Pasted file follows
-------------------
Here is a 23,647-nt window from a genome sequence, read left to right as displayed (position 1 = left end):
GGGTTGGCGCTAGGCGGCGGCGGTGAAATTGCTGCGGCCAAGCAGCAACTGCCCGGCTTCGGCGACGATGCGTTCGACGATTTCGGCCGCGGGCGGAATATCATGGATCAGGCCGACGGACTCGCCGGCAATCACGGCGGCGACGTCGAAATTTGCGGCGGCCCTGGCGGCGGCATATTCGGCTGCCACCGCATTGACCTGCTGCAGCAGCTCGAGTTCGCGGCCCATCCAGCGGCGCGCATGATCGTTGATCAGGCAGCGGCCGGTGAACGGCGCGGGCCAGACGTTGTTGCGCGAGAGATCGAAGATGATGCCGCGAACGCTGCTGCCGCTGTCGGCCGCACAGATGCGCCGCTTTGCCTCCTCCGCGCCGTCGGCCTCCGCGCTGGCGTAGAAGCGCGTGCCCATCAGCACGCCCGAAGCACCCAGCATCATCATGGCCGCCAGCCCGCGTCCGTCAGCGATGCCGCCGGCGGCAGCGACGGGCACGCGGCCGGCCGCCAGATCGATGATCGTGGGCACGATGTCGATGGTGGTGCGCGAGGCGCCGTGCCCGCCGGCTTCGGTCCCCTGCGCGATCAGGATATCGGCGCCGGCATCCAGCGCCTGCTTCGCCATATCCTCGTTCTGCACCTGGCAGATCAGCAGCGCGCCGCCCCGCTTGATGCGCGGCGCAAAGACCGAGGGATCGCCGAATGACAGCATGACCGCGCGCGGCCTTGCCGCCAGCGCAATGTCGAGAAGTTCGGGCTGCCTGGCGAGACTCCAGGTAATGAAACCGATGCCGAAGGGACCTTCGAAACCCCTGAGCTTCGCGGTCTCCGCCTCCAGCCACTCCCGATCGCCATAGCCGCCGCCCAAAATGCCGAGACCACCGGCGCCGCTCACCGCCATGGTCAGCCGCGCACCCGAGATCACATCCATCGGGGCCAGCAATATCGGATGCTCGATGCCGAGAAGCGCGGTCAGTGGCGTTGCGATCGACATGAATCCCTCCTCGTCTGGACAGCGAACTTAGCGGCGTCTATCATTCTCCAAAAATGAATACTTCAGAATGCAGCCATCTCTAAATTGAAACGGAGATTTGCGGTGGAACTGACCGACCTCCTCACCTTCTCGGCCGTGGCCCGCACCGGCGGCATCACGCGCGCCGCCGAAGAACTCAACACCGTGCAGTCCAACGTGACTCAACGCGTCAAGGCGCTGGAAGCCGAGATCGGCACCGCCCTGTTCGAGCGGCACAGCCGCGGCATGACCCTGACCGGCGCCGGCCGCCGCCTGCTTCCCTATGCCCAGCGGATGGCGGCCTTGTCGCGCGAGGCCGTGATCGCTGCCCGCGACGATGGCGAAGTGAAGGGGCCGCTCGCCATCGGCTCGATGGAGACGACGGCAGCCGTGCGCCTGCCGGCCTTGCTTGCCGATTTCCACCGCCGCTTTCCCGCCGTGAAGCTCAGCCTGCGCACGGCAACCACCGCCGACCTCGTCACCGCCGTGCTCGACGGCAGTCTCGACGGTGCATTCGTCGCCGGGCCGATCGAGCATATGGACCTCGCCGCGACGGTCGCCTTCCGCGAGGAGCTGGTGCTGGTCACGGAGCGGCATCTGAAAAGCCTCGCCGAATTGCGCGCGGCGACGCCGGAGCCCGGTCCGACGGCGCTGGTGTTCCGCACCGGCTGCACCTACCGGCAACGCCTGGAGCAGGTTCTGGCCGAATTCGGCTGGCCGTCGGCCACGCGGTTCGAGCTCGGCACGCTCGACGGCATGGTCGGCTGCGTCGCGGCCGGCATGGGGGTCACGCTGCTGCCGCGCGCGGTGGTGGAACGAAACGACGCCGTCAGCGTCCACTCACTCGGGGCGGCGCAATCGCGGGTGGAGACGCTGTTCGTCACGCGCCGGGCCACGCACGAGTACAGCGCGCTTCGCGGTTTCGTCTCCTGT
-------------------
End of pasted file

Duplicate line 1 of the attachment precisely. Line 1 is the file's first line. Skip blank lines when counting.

Here is a 23,647-nt window from a genome sequence, read left to right as displayed (position 1 = left end):